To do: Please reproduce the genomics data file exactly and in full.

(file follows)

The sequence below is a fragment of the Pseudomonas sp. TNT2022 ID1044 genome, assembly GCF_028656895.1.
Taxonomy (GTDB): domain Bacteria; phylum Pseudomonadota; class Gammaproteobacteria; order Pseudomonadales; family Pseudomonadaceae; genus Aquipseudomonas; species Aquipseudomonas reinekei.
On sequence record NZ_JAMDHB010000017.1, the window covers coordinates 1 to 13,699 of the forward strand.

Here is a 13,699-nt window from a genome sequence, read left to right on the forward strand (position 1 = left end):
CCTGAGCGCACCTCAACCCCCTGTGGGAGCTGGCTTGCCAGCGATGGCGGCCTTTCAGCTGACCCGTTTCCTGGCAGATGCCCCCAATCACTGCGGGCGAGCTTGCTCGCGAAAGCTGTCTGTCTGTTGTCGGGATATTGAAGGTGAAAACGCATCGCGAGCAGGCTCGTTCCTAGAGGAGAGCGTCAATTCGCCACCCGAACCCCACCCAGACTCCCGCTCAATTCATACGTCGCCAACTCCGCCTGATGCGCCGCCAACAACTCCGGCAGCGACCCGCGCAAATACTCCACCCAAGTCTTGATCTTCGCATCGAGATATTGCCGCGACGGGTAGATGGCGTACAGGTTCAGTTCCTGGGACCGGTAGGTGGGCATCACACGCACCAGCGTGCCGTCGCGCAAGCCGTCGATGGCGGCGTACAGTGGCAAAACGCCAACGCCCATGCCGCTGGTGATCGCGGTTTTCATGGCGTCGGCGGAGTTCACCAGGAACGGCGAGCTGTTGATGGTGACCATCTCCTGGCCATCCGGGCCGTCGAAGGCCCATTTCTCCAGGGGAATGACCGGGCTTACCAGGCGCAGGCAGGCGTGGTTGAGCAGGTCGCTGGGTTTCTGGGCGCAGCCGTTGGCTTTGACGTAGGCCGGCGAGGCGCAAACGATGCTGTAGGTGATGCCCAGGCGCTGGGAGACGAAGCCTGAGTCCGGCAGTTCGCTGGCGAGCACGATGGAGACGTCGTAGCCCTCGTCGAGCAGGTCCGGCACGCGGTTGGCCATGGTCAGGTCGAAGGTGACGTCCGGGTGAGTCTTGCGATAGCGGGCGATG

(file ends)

The sequence below is a fragment of the Pseudomonas sp. TNT2022 ID1044 genome, assembly GCF_028656895.1.
Taxonomy (GTDB): domain Bacteria; phylum Pseudomonadota; class Gammaproteobacteria; order Pseudomonadales; family Pseudomonadaceae; genus Aquipseudomonas; species Aquipseudomonas reinekei.
On sequence record NZ_JAMDHB010000017.1, the window covers coordinates 1 to 13,699 of the forward strand.

Here is a 13,699-nt window from a genome sequence, read left to right on the forward strand (position 1 = left end):
CCTGAGCGCACCTCAACCCCCTGTGGGAGCTGGCTTGCCAGCGATGGCGGCCTTTCAGCTGACCCGTTTCCTGGCAGATGCCCCCAATCACTGCGGGCGAGCTTGCTCGCGAAAGCTGTCTGTCTGTTGTCGGGATATTGAAGGTGAAAACGCATCGCGAGCAGGCTCGTTCCTAGAGGAGAGCGTCAATTCGCCACCCGAACCCCACCCAGACTCCCGCTCAATTCATACGTCGCCAACTCCGCCTGATGCGCCGCCAACAACTCCGGCAGCGACCCGCGCAAATACTCCACCCAAGTCTTGATCTTCGCATCGAGATATTGCCGCGACGGGTAGATGGCGTACAGGTTCAGTTCCTGGGACCGGTAGGTGGGCATCACACGCACCAGCGTGCCGTCGCGCAAGCCGTCGATGGCGGCGTACAGTGGCAAAACGCCAACGCCCATGCCGCTGGTGATCGCGGTTTTCATGGCGTCGGCGGAGTTCACCAGGAACGGCGAGCTGTTGATGGTGACCATCTCCTGGCCATCCGGGCCGTCGAAGGCCCATTTCTCCAGGGGAATGACCGGGCTTACCAGGCGCAGGCAGGCGTGGTTGAGCAGGTCGCTGGGTTTCTGGGCGCAGCCGTTGGCTTTGACGTAGGCCGGCGAGGCGCAAACGATGCTGTAGGTGATGCCCAGGCGCTGGGAGACGAAGCCTGAGTCCGGCAGTTCGCTGGCGAGCACGATGGAGACGTCGTAGCCCTCGTCGAGCAGGTCCGGCACGCGGTTGGCCATGGTCAGGTCGAAGGTGACGTCCGGGTGAGTCTTGCGATAGCGGGCGATG